Who Reads Braille on Drive-Through ATMs?
(FORTUNE Magazine) – Usually machines equipped with Braille remind us that humans are generally compassionate and considerate. But finding Braille on drive-through ATMs is almost as disconcerting as discovering it in the cockpit of a plane. What gives? Are blind people really swinging by in their Chevys to make a withdrawal?
"Blind people don't drive, so it's kind of a running joke around here," says Lauri Shropshire, a National Federation of the Blind coordinator. But Shropshire says a blind person could be riding in the back seat with someone else driving.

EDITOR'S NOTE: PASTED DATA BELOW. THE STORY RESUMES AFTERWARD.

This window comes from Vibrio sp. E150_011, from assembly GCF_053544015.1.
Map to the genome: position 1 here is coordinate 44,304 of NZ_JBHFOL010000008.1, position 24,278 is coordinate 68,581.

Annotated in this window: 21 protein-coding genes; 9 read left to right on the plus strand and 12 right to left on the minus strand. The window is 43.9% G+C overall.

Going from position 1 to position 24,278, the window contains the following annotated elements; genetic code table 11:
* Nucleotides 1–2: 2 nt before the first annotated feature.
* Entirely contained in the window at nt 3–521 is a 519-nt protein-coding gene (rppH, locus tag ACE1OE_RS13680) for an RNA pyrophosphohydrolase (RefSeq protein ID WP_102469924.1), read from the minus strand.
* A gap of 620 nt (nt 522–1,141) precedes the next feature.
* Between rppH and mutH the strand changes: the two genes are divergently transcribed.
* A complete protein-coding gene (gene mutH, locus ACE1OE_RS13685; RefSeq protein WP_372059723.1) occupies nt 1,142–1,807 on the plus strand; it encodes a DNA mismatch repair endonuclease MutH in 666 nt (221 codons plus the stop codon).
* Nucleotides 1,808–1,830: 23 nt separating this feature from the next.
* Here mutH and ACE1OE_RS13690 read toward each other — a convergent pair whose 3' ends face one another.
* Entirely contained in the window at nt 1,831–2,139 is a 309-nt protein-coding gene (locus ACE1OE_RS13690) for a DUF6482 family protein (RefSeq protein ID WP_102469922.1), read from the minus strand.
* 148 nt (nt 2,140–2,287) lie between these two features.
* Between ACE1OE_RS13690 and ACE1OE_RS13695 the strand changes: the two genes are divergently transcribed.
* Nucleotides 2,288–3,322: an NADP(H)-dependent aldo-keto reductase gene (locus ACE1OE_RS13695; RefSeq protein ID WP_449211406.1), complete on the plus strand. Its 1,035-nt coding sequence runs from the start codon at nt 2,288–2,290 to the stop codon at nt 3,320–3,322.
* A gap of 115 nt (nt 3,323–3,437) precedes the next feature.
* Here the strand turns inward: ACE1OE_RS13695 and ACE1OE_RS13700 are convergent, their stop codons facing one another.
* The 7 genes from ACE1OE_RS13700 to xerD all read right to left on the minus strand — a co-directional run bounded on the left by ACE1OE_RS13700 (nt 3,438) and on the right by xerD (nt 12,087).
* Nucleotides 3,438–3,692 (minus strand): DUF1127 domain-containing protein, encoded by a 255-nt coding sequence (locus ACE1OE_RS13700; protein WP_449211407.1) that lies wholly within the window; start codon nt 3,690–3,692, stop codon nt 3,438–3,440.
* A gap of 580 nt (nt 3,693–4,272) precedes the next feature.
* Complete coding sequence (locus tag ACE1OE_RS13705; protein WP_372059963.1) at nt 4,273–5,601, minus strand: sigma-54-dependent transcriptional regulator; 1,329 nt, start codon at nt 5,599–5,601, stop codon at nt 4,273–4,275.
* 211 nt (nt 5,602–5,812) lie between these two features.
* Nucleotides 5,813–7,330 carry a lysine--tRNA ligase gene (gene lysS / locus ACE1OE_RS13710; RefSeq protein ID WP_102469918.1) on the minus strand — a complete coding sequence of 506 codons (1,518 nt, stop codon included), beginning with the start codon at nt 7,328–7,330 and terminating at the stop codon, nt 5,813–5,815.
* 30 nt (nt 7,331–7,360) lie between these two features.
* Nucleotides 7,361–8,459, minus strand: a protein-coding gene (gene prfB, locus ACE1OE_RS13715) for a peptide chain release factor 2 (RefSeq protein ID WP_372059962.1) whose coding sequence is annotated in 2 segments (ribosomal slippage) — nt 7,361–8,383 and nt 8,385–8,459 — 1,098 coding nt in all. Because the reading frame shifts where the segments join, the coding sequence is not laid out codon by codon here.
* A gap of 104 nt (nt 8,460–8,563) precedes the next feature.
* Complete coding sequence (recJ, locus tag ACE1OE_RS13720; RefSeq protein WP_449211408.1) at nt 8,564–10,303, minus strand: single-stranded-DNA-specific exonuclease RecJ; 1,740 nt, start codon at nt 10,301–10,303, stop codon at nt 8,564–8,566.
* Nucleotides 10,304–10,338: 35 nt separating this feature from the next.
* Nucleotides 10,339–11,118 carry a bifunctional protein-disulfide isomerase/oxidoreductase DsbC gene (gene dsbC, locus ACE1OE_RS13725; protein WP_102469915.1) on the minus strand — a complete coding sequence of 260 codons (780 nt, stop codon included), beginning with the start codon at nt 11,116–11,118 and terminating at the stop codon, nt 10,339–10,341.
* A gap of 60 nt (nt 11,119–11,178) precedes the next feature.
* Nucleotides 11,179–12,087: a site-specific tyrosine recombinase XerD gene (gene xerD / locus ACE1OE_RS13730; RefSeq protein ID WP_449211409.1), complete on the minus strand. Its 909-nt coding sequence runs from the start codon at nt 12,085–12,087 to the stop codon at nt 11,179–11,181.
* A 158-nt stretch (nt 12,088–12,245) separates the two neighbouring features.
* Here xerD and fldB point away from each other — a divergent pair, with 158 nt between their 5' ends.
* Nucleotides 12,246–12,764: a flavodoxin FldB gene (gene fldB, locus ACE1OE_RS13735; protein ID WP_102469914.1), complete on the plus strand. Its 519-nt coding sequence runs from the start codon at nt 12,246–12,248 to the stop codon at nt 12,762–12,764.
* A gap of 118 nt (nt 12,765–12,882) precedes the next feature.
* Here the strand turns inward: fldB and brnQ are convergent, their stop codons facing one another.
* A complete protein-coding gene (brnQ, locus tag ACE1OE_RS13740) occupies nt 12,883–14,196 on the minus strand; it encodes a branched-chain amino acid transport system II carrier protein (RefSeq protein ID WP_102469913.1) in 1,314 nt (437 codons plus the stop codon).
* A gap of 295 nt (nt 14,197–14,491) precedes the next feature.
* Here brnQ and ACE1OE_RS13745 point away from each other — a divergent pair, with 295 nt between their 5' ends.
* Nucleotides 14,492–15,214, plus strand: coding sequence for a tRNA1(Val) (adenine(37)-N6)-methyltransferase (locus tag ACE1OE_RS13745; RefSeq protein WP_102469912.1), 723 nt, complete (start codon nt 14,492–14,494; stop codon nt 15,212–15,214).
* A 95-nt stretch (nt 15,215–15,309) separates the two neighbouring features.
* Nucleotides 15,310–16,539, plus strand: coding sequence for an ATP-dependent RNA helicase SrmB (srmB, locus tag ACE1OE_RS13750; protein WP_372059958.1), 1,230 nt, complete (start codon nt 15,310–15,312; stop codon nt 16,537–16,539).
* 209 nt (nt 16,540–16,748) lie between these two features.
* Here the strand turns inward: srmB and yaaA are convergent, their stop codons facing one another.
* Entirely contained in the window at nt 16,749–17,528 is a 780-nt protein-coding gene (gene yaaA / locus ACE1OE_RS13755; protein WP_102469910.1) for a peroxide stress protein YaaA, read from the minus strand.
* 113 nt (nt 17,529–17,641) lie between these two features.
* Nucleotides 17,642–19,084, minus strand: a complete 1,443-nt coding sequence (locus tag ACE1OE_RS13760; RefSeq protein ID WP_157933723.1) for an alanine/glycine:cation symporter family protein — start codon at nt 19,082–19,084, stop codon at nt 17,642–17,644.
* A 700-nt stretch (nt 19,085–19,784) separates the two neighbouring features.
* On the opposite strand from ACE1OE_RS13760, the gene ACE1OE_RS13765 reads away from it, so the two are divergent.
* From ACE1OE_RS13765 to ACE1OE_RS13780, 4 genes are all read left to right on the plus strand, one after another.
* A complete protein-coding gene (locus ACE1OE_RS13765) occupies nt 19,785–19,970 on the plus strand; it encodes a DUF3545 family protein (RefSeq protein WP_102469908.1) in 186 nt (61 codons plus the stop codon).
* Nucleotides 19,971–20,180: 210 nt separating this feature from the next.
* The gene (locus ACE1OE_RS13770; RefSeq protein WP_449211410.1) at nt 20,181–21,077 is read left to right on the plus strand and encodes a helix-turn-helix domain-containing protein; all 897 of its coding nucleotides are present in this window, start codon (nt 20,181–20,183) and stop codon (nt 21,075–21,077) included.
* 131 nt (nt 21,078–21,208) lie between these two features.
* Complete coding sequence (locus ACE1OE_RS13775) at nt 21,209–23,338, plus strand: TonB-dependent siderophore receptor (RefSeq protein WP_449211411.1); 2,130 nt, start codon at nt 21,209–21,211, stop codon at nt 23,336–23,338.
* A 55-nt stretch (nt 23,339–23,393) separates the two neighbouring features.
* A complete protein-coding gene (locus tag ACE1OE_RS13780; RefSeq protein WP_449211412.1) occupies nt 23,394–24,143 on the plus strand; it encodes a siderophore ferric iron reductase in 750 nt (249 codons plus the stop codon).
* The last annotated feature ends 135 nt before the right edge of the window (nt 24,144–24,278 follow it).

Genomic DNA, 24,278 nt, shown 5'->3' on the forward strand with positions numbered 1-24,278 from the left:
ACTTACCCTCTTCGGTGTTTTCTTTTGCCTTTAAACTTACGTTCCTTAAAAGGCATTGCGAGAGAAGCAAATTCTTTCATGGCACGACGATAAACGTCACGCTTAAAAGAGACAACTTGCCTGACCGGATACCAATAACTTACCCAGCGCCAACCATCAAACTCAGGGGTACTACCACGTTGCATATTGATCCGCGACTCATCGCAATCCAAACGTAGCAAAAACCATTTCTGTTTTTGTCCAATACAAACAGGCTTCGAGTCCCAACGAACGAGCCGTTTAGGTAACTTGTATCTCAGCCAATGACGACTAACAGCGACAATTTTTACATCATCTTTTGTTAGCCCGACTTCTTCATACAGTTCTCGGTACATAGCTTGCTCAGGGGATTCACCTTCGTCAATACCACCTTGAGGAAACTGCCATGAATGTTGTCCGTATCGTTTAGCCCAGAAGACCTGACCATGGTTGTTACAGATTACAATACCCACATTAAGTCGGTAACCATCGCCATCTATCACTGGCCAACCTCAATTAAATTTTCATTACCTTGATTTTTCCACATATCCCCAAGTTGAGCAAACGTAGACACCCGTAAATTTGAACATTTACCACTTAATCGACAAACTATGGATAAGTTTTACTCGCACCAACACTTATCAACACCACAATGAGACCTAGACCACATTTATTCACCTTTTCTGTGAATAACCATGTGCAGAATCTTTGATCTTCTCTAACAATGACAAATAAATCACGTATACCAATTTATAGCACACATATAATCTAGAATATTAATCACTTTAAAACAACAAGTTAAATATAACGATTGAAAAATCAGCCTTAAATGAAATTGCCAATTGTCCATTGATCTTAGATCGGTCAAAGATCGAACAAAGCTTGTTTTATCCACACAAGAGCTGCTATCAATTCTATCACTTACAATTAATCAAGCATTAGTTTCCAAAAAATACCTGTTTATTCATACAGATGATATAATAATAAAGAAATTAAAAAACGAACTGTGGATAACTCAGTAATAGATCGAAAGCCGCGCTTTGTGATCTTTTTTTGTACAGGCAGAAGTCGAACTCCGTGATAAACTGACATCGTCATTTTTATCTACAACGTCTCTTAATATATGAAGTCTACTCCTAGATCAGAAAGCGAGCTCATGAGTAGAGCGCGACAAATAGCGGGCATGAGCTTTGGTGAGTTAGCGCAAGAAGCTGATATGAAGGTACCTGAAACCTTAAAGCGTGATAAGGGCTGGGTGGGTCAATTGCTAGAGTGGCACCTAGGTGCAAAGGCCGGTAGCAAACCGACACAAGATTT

While some may joke about Braille on ATM drive-throughs, it is required by law. Under the Americans With Disabilities Act, enacted in 1992, all ATMs must be "independently usable by blind users," says Nessa Feddis, senior federal counsel for the American Bankers Association.
The machines don't quite work that way, says Shropshire. Although they are equipped with Braille, blind people still need someone to read the screen to them. One company is currently developing voice-guided ATMs, which would solve that problem. But it probably won't end the jokes.